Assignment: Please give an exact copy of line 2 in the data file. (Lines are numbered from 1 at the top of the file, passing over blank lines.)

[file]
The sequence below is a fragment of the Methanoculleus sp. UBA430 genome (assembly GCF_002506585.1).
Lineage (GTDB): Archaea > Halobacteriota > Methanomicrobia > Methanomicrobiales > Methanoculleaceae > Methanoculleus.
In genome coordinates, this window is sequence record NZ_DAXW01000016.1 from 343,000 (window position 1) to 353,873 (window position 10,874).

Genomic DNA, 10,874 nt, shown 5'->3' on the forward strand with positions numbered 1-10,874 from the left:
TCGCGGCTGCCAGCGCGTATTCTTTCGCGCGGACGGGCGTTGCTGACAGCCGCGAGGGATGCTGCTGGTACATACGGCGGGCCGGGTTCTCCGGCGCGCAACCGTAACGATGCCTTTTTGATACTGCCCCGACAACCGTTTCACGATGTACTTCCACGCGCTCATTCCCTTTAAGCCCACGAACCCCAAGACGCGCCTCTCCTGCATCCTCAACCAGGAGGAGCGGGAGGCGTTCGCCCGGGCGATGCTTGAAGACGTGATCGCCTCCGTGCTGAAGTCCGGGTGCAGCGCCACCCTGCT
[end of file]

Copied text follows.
Lineage (GTDB): Archaea > Halobacteriota > Methanomicrobia > Methanomicrobiales > Methanoculleaceae > Methanoculleus.